Best Generals of the Civil War

Introduction

The American Civil War lasted for four years but left on its trail devastating destruction of property and life that will later take decades to rebuild. While there are other reasons for the start of the war, the main reason that led the southern states to call for secession from the union was the expansion of slavery. Abraham Lincoln and congressional Republicans opposed expansion of slavery to the entire union, irking the southerners who crucially depended on slave labor for their agricultural activities.

The differences between the southern states and the Lincoln administration together with republicans in general sparked the start of a four-year armed campaign that claimed over 600,000 soldiers and thousands of civilians1. The war had many actors with the most significant being President Lincoln. Union troops squared off with confederacy troops with the guidance of generals whose contribution to the end of the conflict is well documented. Tens of commissioned generals were involved in guiding their respective armies in the battle field.

While both the Union and Confederate armies achieved mixed success before the win by the Union army, the most compelling and divisive issue among historians and civil war enthusiasts is on who was the best general of the Civil War. There is no doubt both sides had outstanding generals who were experienced and displayed articulate planning and execution of the war strategy. Despite the Union army’s win at the end of the war, there is consensus that when it comes to deciding the best general of the civil war, names from both the Union and the Confederacy armies must be included2.

When deciding on the most outstanding general of the Civil War, it is important to take into consideration a few crucial factors that every top soldier must display. As such, a number of historians agree that Ulysses S. Grant and Robert E. Lee were the best generals of the Civil War because of their leadership, strategies, experience and intelligence. The two generals’ exploits eventually led to the end of the civil war and the readmission of the southern states into the union.

Ulysses S. Grant and Robert E. Lee

As mentioned earlier, analysis on what makes the above two to stand out depends on aspects such as leadership, strategies, experience and intelligence. One important and obvious observation made on the two is the fact that they belonged to two opposing sides. In effect therefore, it is prudent for one to make the assumption that both generals represented the best of all generals in their respective sides3.

Early Careers

Closer analysis of both men’s early careers will identify similarities that are of historical significance. Both Grant and Lee initially served in the US army with long spells in the Mexican-American war.

After graduation from West Point in 1843, General Grant served as regimental quartermaster in the Mexican War where he was mainly involved with delivering supplies to the front line. General Lee on the other hand graduated much earlier in 1829 from West Point and joined the Engineering Corps of the U.S Army. Lee, while serving under Major-General Winfield Scott participated in the invasion and capture of Veracruz and the eventual capture of Mexico City. His experience as an engineer was particularly useful in the war as he creatively sought ways of capturing Mexican strong points. Though Grant resigned from the army after the Mexican war, he would later return to the army to face Lee in the civil war4.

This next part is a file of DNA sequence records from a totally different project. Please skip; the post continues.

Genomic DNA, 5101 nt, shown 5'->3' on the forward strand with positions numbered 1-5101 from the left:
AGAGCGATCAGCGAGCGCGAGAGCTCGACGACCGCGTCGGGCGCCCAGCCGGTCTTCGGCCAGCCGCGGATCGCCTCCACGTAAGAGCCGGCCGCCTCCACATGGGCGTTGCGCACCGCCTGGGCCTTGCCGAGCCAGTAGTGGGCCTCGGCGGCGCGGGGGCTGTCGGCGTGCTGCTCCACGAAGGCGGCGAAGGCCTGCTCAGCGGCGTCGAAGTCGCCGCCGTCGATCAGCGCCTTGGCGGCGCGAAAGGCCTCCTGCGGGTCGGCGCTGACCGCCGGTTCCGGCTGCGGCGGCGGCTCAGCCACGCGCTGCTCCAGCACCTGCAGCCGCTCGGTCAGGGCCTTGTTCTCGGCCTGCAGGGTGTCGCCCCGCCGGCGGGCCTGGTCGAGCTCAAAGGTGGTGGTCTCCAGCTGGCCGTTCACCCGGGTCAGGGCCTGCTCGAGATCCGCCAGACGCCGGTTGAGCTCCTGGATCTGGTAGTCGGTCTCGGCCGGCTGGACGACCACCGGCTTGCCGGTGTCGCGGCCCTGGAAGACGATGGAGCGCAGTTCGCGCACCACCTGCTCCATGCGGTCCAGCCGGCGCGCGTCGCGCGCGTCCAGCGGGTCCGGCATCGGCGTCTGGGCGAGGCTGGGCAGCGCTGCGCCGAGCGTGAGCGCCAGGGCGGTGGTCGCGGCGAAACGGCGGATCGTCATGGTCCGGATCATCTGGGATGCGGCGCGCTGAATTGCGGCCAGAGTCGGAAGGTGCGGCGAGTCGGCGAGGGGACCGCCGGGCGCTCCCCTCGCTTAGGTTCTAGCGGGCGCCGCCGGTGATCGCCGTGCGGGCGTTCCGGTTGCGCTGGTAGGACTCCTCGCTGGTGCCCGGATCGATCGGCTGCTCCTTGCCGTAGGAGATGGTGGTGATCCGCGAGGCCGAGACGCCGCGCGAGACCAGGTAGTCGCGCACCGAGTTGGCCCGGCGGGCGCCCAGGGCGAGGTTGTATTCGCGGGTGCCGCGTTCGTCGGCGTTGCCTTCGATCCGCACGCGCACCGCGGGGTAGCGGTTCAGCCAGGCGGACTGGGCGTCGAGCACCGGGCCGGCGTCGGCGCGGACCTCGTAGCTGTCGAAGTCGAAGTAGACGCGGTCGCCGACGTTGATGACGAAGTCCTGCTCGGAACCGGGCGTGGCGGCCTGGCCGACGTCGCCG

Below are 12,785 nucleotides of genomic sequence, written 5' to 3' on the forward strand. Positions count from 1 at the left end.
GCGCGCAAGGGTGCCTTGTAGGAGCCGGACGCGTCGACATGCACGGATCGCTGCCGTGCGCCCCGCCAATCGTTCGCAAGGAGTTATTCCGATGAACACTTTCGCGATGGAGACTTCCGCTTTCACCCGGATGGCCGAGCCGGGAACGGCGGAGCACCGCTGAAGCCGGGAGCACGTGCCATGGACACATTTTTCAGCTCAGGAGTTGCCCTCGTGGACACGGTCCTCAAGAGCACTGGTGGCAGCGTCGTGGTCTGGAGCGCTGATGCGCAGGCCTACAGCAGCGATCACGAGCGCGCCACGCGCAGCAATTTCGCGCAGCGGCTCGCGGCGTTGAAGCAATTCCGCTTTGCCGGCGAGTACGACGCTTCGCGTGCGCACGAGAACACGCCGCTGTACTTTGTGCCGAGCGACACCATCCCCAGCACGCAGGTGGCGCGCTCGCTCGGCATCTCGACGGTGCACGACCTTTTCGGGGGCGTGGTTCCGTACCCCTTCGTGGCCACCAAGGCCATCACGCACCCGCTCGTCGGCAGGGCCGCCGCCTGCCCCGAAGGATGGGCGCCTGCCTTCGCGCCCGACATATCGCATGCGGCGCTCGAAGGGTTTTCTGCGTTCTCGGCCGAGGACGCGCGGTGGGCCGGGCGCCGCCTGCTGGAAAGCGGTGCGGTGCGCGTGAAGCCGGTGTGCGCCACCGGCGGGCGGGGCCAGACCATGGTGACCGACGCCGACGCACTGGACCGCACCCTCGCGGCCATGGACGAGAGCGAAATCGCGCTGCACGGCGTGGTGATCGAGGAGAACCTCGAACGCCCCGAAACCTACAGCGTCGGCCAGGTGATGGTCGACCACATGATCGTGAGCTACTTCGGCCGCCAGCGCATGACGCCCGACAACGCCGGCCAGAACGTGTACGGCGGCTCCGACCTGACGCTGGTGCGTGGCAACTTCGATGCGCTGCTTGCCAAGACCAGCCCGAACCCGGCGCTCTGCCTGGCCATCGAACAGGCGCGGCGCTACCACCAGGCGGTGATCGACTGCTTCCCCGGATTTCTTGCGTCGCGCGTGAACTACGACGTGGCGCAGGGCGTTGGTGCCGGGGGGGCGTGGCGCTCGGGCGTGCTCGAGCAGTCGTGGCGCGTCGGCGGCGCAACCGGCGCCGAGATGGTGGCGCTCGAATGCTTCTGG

Judging by their early careers, it is correct to assert that both men’s exploits prepared then for the eventual showdown during the civil war. Though Grant would emerge victorious, Lee’s military brilliance is unmistakable especially in leading an army on the backdrop of limited resources.

Early Live

Ulysses S. Grant was born April 27, 1822, in Point Pleasant, Ohio to Jesse Root Grant and Hannah Grant. His father was a business person involved in the leather production business. The Grant family was Methodist but Ulysses rarely followed the core demands of the Methodist faith5. He had an outstanding ability in working and controlling horses, skills which later proved important when he was providing transport as a vocation and also in the battle field. There is little literature on Grants early education. However, he was enrolled to West Point Academy at age 17 where he graduated from in 18436. Grant graduated as an expert horseman who was naturally suited for cavalry though his assigned duties immediately after graduation were those of quartermaster, a position he held all through including the spell during the Mexican War7.

General Lee was born Robert Edward Lee, the fifth child of once Virginia Governor Henry Lee.8 General Lee’s father was absent throughout his life having left when general Lee was only six years old. He was raised by his single mother Ann Carter Lee who instilled a strong sense of duty and responsibility till he enrolled at West Point in 18259. He graduated from West Point and entered the army’s Engineering Corps where served in different posts including Georgia and New York10.

Though both men had different upbringing, there is no doubt it prepared them for their future roles as battle generals. One of the most striking similarities of their upbringing is the influence of their families in their youth that had a ripple effect on their later life11. Grant was more independent minded and had both his parents throughout his youth while Lee was raised by a single mother. Both however displayed strong character, a value that was evident in their war time decisions.